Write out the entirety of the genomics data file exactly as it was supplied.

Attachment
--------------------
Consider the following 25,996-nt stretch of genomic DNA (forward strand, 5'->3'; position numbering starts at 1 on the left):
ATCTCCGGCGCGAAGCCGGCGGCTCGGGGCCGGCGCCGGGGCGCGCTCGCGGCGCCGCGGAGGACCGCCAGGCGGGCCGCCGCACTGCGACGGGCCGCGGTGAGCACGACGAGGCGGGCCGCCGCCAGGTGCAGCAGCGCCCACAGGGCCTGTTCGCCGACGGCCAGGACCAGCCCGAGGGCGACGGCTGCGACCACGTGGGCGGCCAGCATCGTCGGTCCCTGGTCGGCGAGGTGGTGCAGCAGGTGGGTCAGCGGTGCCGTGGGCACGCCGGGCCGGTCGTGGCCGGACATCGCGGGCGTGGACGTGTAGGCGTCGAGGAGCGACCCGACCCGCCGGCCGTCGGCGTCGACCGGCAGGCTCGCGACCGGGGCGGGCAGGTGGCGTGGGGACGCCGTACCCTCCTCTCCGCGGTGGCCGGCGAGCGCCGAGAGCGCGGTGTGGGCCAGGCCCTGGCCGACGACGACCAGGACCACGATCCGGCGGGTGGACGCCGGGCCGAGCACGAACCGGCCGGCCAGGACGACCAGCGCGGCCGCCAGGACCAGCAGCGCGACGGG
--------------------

Consider the following 25,996-nt stretch of genomic DNA (forward strand, 5'->3'; position numbering starts at 1 on the left):
ATCTCCGGCGCGAAGCCGGCGGCTCGGGGCCGGCGCCGGGGCGCGCTCGCGGCGCCGCGGAGGACCGCCAGGCGGGCCGCCGCACTGCGACGGGCCGCGGTGAGCACGACGAGGCGGGCCGCCGCCAGGTGCAGCAGCGCCCACAGGGCCTGTTCGCCGACGGCCAGGACCAGCCCGAGGGCGACGGCTGCGACCACGTGGGCGGCCAGCATCGTCGGTCCCTGGTCGGCGAGGTGGTGCAGCAGGTGGGTCAGCGGTGCCGTGGGCACGCCGGGCCGGTCGTGGCCGGACATCGCGGGCGTGGACGTGTAGGCGTCGAGGAGCGACCCGACCCGCCGGCCGTCGGCGTCGACCGGCAGGCTCGCGACCGGGGCGGGCAGGTGGCGTGGGGACGCCGTACCCTCCTCTCCGCGGTGGCCGGCGAGCGCCGAGAGCGCGGTGTGGGCCAGGCCCTGGCCGACGACGACCAGGACCACGATCCGGCGGGTGGACGCCGGGCCGAGCACGAACCGGCCGGCCAGGACGACCAGCGCGGCCGCCAGGACCAGCAGCGCGACGGG